Dealing with disasters is nothing new for Columbia-native Jeff Chinn. In the past six years, he has volunteered in more than a dozen domestic disasters with the American Red Cross and has just returned from his first international aid experience.
Chinn spent two months in Sri Lanka helping victims of the Dec. 26 tsunami. Nothing he had seen before compared to the devastation in the small island nation, which was hit by 30-foot waves in the disaster.
An unusual alliance between Democrats and rural Republicans in the Missouri House on Tuesday defeated a measure that would allow police to pull over motorists for failing to wear seat belts.
The House’s 91-69 vote stripped the seat belt language from state Senate Bill 221, a larger transportation bill that would also repeal a law requiring adult motorcyclists to wear helmets.
Margaret Haxel taught from a wheelchair for two years in the Moberly School District before retiring in 2004. She needed four surgeries — one to replace each hip and knee. After two of the surgeries, she needed help, and more time to recover than her sick days allowed. Both those times, she used her school’s sick leave pool to give her those extra days.
With a pool system, teachers can donate one of their sick days to a pool and then be eligible, if necessary, to use those sick days in addition to the days they have already earned. Haxel did not remember how many days she used from the pool the first time in 2003, but the following year she used the pool for five days.
KANSAS CITY — A judge entered not guilty pleas Tuesday for the mother and stepfather charged with killing a girl found beheaded in Kansas City four years ago.
Michelle M. Johnson, 30, and Harrell Johnson, 25, both of Muskogee, Okla., face one count of second-degree murder and endangering the welfare of a child.
JEFFERSON CITY — The Missouri House narrowly defeated a bill Tuesday that would have made it more difficult for counties to impose restrictive ordinances on farms with large livestock barns.
Family farm activists and environmental groups applauded the 84-77 vote, which shot down a bill that already had been scaled back in an effort to try to pick up support. Opponents worried that it would take away control from local governments.
The city will host a reception today to celebrate the retirement of Public Works Director Lowell Patterson.
The reception, which will be held at 3:30 p.m. in the City Council chambers, will mark the end of Patterson’s 19-year career as director of the city’s second-largest department.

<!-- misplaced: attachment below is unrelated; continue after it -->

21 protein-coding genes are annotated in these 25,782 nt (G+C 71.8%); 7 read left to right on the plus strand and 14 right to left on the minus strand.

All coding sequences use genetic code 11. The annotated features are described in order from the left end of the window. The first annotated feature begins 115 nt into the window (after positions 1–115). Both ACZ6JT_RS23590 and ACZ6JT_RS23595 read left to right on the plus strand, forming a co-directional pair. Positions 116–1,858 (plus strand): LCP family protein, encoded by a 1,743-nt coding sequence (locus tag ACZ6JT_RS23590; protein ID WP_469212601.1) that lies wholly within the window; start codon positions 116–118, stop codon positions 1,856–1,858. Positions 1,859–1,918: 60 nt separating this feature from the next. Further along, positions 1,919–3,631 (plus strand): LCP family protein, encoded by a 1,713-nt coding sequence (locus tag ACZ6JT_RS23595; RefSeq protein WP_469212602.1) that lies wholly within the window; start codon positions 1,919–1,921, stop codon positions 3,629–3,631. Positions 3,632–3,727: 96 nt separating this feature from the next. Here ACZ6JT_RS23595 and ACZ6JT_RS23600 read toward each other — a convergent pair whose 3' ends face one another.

Mike Jeffers, 44, who will take over as principal at Hickman High School on July 1, is ready to immerse himself in the traditions of another school. He has worked at Truman High School in Independence for his entire 21-year career, most recently as head principal. Andy Kohl, associate principal at Truman and recently hired as principal of Rock Bridge High School, told Jeffers about the opportunity at Hickman. The prospect of change intrigued Jeffers, and the culture and customs at Hickman made it an ideal choice.
The Columbia Board of Education identified priorities for unused money in the 2005-06 proposed budget Monday night.
Before Monday, the budgeted revenue for the 2005-06 year was $8,513,424, with expenditures totaling $8,315,000, leaving a total of $198,000 left for unidentified use.
Beginning July 1, Andy Kohl will take over as the new head principal at Rock Bridge High School. Although Kohl enjoys hunting, sports and cars, his real passion is working with students.
Kohl said he realized his fervor for teaching at Central Missouri State University, where he received his bachelor’s degree in math and education after attending Truman State. He earned his master’s degree and an educational specialist degree from the University of Missouri-Kansas City in educational administration. Kohl, his wife, Susan, and their three kids are looking forward to the move to Columbia. Kohl agreed to answer a few questions about his future as Rock Bridge’s new principal.
If there two things any MU student would say they need more of, they would be time and money.
And during finals week, time becomes the more valuable commodity.